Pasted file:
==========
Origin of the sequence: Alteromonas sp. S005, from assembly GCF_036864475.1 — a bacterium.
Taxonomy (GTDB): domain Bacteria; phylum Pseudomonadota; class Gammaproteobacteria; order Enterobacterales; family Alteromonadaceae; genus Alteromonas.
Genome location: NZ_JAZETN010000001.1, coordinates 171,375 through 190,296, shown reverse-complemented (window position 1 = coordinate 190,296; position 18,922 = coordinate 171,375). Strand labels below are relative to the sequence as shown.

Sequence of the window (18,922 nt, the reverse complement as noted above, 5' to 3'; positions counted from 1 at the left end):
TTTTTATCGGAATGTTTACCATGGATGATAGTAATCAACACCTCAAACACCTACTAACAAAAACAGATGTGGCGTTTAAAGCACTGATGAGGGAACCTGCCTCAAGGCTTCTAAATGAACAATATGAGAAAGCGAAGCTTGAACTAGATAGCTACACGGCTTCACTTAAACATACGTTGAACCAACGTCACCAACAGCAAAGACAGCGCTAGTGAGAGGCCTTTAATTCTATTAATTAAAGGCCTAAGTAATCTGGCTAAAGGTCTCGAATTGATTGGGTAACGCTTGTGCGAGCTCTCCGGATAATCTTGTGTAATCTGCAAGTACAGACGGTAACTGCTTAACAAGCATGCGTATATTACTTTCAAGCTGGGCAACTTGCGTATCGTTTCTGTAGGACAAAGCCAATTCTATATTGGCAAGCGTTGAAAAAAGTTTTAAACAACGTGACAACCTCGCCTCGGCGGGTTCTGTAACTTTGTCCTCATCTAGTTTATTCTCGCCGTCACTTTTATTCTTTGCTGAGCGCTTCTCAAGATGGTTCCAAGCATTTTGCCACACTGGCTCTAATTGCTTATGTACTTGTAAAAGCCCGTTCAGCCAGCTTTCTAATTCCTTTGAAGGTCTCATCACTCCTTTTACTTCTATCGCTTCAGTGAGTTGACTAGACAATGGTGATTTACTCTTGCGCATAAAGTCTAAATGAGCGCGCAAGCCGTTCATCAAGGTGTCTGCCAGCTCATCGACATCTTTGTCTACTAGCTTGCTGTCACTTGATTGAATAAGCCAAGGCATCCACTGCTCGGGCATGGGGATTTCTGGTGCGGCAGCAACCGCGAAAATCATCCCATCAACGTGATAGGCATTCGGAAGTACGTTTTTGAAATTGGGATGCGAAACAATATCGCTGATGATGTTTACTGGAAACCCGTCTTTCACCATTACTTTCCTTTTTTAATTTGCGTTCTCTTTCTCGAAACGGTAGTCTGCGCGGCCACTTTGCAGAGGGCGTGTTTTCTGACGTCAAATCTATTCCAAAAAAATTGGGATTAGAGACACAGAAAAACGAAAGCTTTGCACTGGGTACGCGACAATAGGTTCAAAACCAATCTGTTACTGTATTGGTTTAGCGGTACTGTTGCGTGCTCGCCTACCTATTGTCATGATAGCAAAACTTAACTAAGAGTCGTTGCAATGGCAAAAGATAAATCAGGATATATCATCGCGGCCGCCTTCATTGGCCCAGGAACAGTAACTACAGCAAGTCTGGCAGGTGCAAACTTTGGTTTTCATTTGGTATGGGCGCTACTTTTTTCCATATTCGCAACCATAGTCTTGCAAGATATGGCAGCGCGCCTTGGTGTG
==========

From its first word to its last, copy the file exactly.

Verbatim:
Origin of the sequence: Alteromonas sp. S005, from assembly GCF_036864475.1 — a bacterium.
Taxonomy (GTDB): domain Bacteria; phylum Pseudomonadota; class Gammaproteobacteria; order Enterobacterales; family Alteromonadaceae; genus Alteromonas.
Genome location: NZ_JAZETN010000001.1, coordinates 171,375 through 190,296, shown reverse-complemented (window position 1 = coordinate 190,296; position 18,922 = coordinate 171,375). Strand labels below are relative to the sequence as shown.

Sequence of the window (18,922 nt, the reverse complement as noted above, 5' to 3'; positions counted from 1 at the left end):
TTTTTATCGGAATGTTTACCATGGATGATAGTAATCAACACCTCAAACACCTACTAACAAAAACAGATGTGGCGTTTAAAGCACTGATGAGGGAACCTGCCTCAAGGCTTCTAAATGAACAATATGAGAAAGCGAAGCTTGAACTAGATAGCTACACGGCTTCACTTAAACATACGTTGAACCAACGTCACCAACAGCAAAGACAGCGCTAGTGAGAGGCCTTTAATTCTATTAATTAAAGGCCTAAGTAATCTGGCTAAAGGTCTCGAATTGATTGGGTAACGCTTGTGCGAGCTCTCCGGATAATCTTGTGTAATCTGCAAGTACAGACGGTAACTGCTTAACAAGCATGCGTATATTACTTTCAAGCTGGGCAACTTGCGTATCGTTTCTGTAGGACAAAGCCAATTCTATATTGGCAAGCGTTGAAAAAAGTTTTAAACAACGTGACAACCTCGCCTCGGCGGGTTCTGTAACTTTGTCCTCATCTAGTTTATTCTCGCCGTCACTTTTATTCTTTGCTGAGCGCTTCTCAAGATGGTTCCAAGCATTTTGCCACACTGGCTCTAATTGCTTATGTACTTGTAAAAGCCCGTTCAGCCAGCTTTCTAATTCCTTTGAAGGTCTCATCACTCCTTTTACTTCTATCGCTTCAGTGAGTTGACTAGACAATGGTGATTTACTCTTGCGCATAAAGTCTAAATGAGCGCGCAAGCCGTTCATCAAGGTGTCTGCCAGCTCATCGACATCTTTGTCTACTAGCTTGCTGTCACTTGATTGAATAAGCCAAGGCATCCACTGCTCGGGCATGGGGATTTCTGGTGCGGCAGCAACCGCGAAAATCATCCCATCAACGTGATAGGCATTCGGAAGTACGTTTTTGAAATTGGGATGCGAAACAATATCGCTGATGATGTTTACTGGAAACCCGTCTTTCACCATTACTTTCCTTTTTTAATTTGCGTTCTCTTTCTCGAAACGGTAGTCTGCGCGGCCACTTTGCAGAGGGCGTGTTTTCTGACGTCAAATCTATTCCAAAAAAATTGGGATTAGAGACACAGAAAAACGAAAGCTTTGCACTGGGTACGCGACAATAGGTTCAAAACCAATCTGTTACTGTATTGGTTTAGCGGTACTGTTGCGTGCTCGCCTACCTATTGTCATGATAGCAAAACTTAACTAAGAGTCGTTGCAATGGCAAAAGATAAATCAGGATATATCATCGCGGCCGCCTTCATTGGCCCAGGAACAGTAACTACAGCAAGTCTGGCAGGTGCAAACTTTGGTTTTCATTTGGTATGGGCGCTACTTTTTTCCATATTCGCAACCATAGTCTTGCAAGATATGGCAGCGCGCCTTGGTGTG